New midsize SUV from Volkswagen to be produced in Chattanooga (Concept car shown)
Credit Copyright Volkswagen of America, Inc.
Saying that the United States "is and will remain one of the most important markets for Volkswagen," officials at Volkswagen announced that the Chattanooga, Tennessee plant will assemble the company's new midsize, seven-passenger SUV. About $600 million will be invested in new production, and 2,000 new jobs are expected to be added.
"This is also a strong signal for the US as an industrial and automobile production location," said Prof. Dr. Martin Winterkorn, Chairman of the Board of Management of Volkswagen Aktiengesellschaft, in a prepared statement.
The United Auto Workers' newest local union is forming in Chattanooga with workers from the same plant where the UAW was rejected earlier this year. Called UAW Local 42, it's UAW’s latest effort to organize in the South.
In February, the UAW tried to unionize the entire VW Chattanooga auto plant, with cooperation from the company itself. That bid was rejected in a 712-626 vote. But UAW Secretary-Treasurer Gary Casteel says he believes this renewed effort will succeed.
"The main reason," Casteel says, "I think, is because there's no election involved here. There's no opportunity for third-party interference."
During the UAW’s original bid to unionize the plant, Senator Bob Corker and other conservative politicians had weighed in, urging workers to reject the union. Formation of this new local union doesn’t require a vote—just signatures from 15 employees. But it also lacks official recognition from Volkswagen. If the local union grows to represent the entire VW Chattanooga workforce, it would be the first foreign-owned auto plant to unionize in the South.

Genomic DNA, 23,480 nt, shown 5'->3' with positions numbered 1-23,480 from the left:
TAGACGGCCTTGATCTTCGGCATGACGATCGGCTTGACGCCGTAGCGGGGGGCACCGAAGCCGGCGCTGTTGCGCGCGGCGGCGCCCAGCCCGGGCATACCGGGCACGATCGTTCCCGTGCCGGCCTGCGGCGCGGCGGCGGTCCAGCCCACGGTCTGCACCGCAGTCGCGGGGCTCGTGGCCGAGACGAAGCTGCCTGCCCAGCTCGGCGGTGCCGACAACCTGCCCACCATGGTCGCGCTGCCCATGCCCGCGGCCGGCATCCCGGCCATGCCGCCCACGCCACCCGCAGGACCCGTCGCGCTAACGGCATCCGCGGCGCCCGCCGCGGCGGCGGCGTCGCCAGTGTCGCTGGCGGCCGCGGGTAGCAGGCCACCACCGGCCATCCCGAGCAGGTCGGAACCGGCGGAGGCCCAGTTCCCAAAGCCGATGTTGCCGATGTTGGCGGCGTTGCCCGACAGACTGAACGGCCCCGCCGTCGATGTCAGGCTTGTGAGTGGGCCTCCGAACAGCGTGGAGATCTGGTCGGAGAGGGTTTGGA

Many questions remain: is this new union a step toward a German-style works council at the plant? What, if anything, does this have to do with the new SUV that may be produced at the plant? This audio features excerpts from the press conference and analysis from Chloe Morrison, a reporter at our news partner Nooga.com.
UPDATE 7/11/14 at 1:30 p.m.: Senator Bob Corker's office has responded to the UAW annoucement.
“There has been some confusion about what happened yesterday related to the UAW’s announcement that they are opening an office in Chattanooga and its impact on Volkswagen's expansion considerations,” said Todd Womack, Corker’s chief of staff, in a prepared statement. “The fact is, nothing happened. Any union can rent space in any city and open an office. Volkswagen made it very clear in their statement that they have no agreement whatsoever with the UAW."
U.S. Senator Bob Corker is commenting on the United Auto Workers' withdrawal of their appeal of the recent UAW vote at Chattanooga's Volkswagen plant. "It's time for VW, our state and our community to re-engage and move forward with bringing additional jobs to Chattanooga," Corker said in a statement this morning.
In February, the UAW had sought to unionize the plant and narrowly lost in a 712-626 vote. The UAW then appealed the vote, saying that Corker and other politicians had interfered.